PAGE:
Does no one ever learn from the past? Spain, Chile and the rest…

Now that Spain’s ‘democratic’ memory law has passed the lower house, they’ll likely push it through the senate quickly. Meaning it will likely pass before the end of July and the government will try to use it to outlaw the Franco Foundation (in violation of the constitutional rights to freedom of ideology and expression).

This was noted by the General Council of the Judiciary. which said Francoism was protected by the constitution. So the coalition had added a clause that Francoism is forbidden when it additionally insults the victims that had suffered under it. Problem being that a right to not be insulted is not directly mentioned in the constitution and serves a classical justification for censorship. Who gets to decide what is insulting to the victims anyways? Surely the government aligned prosecutors will have to prove the Franco Foundation insults victims of the dictatorship before the courts, right? Will merely defending the dictatorship count as an insult? In that case the notion of insult to the victims is used, precisely to justify the kind of censorship of Francoism that the General Council of the judiciary said was unconstitutional.

As previously mentioned, there is a constitutional court crisis surrounding court nominees that won’t be resolved till probably at least September. Will the outgoing Conservative majority settle/strike down the law before new appointments are made? Will the Franco Foundation and Vox successfully challenge the law before that?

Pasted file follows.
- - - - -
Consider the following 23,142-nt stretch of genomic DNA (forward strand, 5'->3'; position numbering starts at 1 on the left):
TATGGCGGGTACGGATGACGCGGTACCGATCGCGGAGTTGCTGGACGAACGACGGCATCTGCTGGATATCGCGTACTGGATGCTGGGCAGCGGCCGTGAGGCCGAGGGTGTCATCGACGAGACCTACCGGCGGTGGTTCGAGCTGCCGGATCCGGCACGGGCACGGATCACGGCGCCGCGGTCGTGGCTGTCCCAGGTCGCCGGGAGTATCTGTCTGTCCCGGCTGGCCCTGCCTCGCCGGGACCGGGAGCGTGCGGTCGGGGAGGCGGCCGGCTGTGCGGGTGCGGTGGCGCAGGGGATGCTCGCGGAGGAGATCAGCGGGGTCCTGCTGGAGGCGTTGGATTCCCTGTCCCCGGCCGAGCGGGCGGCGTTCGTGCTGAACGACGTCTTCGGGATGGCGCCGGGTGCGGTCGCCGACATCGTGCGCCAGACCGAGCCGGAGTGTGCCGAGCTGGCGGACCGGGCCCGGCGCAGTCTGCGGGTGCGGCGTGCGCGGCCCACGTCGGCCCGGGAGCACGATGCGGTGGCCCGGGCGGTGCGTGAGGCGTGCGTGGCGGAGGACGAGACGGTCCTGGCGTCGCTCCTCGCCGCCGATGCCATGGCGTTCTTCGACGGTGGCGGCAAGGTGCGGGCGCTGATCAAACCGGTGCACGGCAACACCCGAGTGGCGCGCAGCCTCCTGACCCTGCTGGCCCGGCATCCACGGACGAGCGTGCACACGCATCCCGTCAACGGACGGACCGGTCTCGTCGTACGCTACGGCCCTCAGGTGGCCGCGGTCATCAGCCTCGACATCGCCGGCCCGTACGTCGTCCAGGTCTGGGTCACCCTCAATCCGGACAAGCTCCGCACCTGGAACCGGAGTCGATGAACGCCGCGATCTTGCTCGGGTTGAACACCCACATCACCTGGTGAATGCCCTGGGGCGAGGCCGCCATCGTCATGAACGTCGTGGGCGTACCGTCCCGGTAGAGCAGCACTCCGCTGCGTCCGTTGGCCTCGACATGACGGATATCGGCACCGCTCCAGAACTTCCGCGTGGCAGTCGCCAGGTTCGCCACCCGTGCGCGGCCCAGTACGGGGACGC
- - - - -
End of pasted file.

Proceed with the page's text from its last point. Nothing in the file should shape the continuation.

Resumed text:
The President of the Supreme Court (and at the same time the General Council of the Judiciary), Carlos Lesmes Serrano, supports the President of the Constitutional Court. The government has the majority of the judicial council, the supreme court and the constitutional court and the presidents of all 3 against it.

My aunt who has lived in Spain for over 20 years, asked if the appointment system for the Constitutional Court in Spain is different from other countries like Germany or Belgium.

The answer is yes. It unusual for the government to get to appoint 2 justice by itself. Especially a parliamentary government that doesn’t need more than a simple majority in parliament for support. The 60 % requirement for the parliamentary nominations is also on the weak side (though it could be worse).

Due to all the deadlocks, the Supreme Court is now missing 14 % of its judges according to the European rule of law report. Which is why members of the General Council of Judiciary have demanded from the government that it repeals its 2021 law, that prevents the council from making certain appointments while it is serving ad interim.

Imagine if this got the same attention as complaints from the judicial elite in Poland. There were already complaints about the Supreme Court struggling to function due to vacancies 7 months ago.[1]